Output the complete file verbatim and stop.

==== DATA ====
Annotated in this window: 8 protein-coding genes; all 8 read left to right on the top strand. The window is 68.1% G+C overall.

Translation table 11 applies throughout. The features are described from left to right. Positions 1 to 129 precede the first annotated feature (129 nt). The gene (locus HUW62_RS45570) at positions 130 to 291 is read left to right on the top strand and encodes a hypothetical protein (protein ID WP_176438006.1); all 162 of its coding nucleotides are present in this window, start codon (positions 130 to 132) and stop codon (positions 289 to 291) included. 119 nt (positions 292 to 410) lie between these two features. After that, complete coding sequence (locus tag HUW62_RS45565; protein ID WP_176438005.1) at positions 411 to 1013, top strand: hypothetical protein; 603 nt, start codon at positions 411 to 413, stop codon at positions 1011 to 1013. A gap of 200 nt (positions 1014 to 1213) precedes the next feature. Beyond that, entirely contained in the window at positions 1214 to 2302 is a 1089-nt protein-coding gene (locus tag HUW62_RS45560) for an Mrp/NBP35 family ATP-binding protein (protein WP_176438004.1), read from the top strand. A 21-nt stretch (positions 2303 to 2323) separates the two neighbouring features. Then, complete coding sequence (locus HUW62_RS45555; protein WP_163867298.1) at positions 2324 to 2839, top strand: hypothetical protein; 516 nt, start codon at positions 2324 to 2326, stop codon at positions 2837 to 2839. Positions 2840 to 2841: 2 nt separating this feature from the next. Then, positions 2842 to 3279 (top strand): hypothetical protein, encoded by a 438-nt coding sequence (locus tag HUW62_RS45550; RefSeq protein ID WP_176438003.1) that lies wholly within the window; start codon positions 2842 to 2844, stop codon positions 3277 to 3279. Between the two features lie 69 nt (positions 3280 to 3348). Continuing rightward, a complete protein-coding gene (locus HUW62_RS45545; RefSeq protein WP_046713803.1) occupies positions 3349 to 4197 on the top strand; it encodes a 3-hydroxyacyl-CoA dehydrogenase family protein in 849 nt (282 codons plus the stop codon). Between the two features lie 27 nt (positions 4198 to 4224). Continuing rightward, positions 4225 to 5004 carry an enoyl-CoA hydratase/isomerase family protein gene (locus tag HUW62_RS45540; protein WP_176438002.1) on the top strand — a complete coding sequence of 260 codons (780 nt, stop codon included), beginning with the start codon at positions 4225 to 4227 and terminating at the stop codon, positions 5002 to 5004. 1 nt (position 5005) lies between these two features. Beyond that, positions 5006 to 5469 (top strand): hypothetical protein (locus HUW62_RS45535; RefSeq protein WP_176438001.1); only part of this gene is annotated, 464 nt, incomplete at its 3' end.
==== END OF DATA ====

Annotated in this window: 8 protein-coding genes; all 8 read left to right on the top strand. The window is 68.1% G+C overall.

Translation table 11 applies throughout. The features are described from left to right. Positions 1 to 129 precede the first annotated feature (129 nt). The gene (locus HUW62_RS45570) at positions 130 to 291 is read left to right on the top strand and encodes a hypothetical protein (protein ID WP_176438006.1); all 162 of its coding nucleotides are present in this window, start codon (positions 130 to 132) and stop codon (positions 289 to 291) included. 119 nt (positions 292 to 410) lie between these two features. After that, complete coding sequence (locus tag HUW62_RS45565; protein ID WP_176438005.1) at positions 411 to 1013, top strand: hypothetical protein; 603 nt, start codon at positions 411 to 413, stop codon at positions 1011 to 1013. A gap of 200 nt (positions 1014 to 1213) precedes the next feature. Beyond that, entirely contained in the window at positions 1214 to 2302 is a 1089-nt protein-coding gene (locus tag HUW62_RS45560) for an Mrp/NBP35 family ATP-binding protein (protein WP_176438004.1), read from the top strand. A 21-nt stretch (positions 2303 to 2323) separates the two neighbouring features. Then, complete coding sequence (locus HUW62_RS45555; protein WP_163867298.1) at positions 2324 to 2839, top strand: hypothetical protein; 516 nt, start codon at positions 2324 to 2326, stop codon at positions 2837 to 2839. Positions 2840 to 2841: 2 nt separating this feature from the next. Then, positions 2842 to 3279 (top strand): hypothetical protein, encoded by a 438-nt coding sequence (locus tag HUW62_RS45550; RefSeq protein ID WP_176438003.1) that lies wholly within the window; start codon positions 2842 to 2844, stop codon positions 3277 to 3279. Between the two features lie 69 nt (positions 3280 to 3348). Continuing rightward, a complete protein-coding gene (locus HUW62_RS45545; RefSeq protein WP_046713803.1) occupies positions 3349 to 4197 on the top strand; it encodes a 3-hydroxyacyl-CoA dehydrogenase family protein in 849 nt (282 codons plus the stop codon). Between the two features lie 27 nt (positions 4198 to 4224). Continuing rightward, positions 4225 to 5004 carry an enoyl-CoA hydratase/isomerase family protein gene (locus tag HUW62_RS45540; protein WP_176438002.1) on the top strand — a complete coding sequence of 260 codons (780 nt, stop codon included), beginning with the start codon at positions 4225 to 4227 and terminating at the stop codon, positions 5002 to 5004. 1 nt (position 5005) lies between these two features. Beyond that, positions 5006 to 5469 (top strand): hypothetical protein (locus HUW62_RS45535; RefSeq protein WP_176438001.1); only part of this gene is annotated, 464 nt, incomplete at its 3' end.